|Fixing Lighting Irregulaties
in Self-Tiling Maps
Tutorial by Jeremy Birn
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Adapted & Shortened from
Most 3D artists know how to process a photograph into a self-tiling map in Photoshop, using Filter > Other > Offset (set to "wrap around") to bring the seams to the center, so you can clone over them. But, in problem situations such as the photograph below, the Offset filter reveals that there are color and lighting shifts running across the original picture. This tutorial shows how to get rid of overall color and brightness shifts before making a tiling map.
Here's a quick and efficient way to nuetralize overall color and brightness shifts in a picture, before you do the Offset:
1. In the Layers window, drag the Background layer
2. With the new layer active, press Ctrl-i
3. Choose Filter > Blur > Guassian Blur from the
4. In the Layers window, slide the Opacity down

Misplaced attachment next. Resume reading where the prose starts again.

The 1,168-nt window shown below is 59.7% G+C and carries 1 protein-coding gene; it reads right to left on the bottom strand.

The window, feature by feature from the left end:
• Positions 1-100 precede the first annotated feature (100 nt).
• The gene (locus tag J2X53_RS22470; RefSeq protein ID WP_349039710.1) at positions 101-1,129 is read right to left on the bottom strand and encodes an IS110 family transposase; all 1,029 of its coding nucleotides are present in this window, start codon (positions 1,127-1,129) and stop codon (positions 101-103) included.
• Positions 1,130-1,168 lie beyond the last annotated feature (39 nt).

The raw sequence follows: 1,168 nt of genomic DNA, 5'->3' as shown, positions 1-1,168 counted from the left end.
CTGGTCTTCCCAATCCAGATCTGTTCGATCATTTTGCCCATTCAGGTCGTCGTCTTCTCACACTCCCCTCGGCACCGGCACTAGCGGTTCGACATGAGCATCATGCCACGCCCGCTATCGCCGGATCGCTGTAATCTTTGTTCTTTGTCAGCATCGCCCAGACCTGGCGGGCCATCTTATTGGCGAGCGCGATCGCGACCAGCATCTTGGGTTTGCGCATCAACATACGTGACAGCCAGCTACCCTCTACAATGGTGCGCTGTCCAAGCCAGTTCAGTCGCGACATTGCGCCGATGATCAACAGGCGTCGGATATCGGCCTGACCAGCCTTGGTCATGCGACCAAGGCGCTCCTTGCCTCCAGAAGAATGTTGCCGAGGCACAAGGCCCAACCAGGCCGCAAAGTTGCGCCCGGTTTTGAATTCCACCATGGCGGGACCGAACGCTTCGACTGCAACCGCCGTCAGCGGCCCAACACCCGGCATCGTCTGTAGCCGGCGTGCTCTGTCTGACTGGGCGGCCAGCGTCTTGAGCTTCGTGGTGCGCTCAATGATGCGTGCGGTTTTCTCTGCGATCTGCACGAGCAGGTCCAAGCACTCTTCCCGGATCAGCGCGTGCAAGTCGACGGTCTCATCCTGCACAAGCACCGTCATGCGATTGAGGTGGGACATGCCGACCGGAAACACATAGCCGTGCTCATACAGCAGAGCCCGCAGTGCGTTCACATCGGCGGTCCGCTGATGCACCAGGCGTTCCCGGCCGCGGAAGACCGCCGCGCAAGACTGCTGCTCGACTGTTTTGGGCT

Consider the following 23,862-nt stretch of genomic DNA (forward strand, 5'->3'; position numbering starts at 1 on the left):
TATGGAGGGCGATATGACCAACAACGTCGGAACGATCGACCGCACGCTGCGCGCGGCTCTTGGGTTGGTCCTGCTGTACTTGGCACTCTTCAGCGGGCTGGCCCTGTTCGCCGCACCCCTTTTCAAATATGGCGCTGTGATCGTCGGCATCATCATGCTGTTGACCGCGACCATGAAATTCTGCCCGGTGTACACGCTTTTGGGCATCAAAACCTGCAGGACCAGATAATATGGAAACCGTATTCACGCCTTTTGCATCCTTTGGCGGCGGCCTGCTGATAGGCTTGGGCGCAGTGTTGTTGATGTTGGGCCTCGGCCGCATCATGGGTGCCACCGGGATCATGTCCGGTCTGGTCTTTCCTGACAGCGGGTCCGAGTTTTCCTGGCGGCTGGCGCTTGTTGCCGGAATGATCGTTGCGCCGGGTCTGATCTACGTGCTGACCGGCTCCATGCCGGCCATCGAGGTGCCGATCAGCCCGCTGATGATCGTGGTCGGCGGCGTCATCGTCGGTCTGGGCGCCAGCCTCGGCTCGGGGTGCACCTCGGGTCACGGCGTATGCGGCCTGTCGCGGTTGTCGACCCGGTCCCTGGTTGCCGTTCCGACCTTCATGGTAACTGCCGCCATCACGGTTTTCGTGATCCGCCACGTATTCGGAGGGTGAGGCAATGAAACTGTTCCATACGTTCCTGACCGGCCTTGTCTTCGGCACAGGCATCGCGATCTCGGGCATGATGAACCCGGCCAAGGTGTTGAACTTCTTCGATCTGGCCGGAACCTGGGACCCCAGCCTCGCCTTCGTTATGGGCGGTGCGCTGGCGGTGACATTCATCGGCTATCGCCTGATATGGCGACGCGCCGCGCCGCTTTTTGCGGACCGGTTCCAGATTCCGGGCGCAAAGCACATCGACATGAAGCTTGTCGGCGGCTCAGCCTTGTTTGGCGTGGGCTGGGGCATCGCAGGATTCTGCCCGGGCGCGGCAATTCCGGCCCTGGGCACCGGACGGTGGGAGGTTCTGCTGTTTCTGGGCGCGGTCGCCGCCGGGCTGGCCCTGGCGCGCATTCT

5. In Layers, choose Flatten Image.
6. Choose Image > Adjust > Levels, do one channel at a
time with ctrl 1, ctrl 2, ctrl 3 and pin the levels to the existing
dark and light points of each channel, before you ctrl ~ switch
back to all at once.
Doing this right will rebuild the color balance as well as the contrast.
7. Now, finally, you can do the Filter > Other > Offset
again, and this time it will work well:
8. Clone over the seams to hide them, using the Rubber Stamp (cloning) tool. (Before Offsetting, you might also want to copy an area a few hundred pixels wide from the right side of the image, shift-ctrl-i, and crop the remaining area. After offsetting horizontally, you can paste the right edge next to the seam, and offset both layers vertically. This way you can selectively erase parts of the overlap area to start blending the seam before you begin to clone.)
One more thing to try: Press Ctrl-Alt-Z a few times to move back in history to step 4. This time, leave the opacity of the top layer at 100%, but change it's blending mode from Normal over to Soft Light. Soft Light will not be as complete and uniform an equalization, but it will help your image's consistency without lowering the contrast. Make another copy of your Soft Light layer if that result isn't strong enough at 100%.
source: The book Digital Lighting & Rendering explains this and many other texture mapping techniques in more detail.
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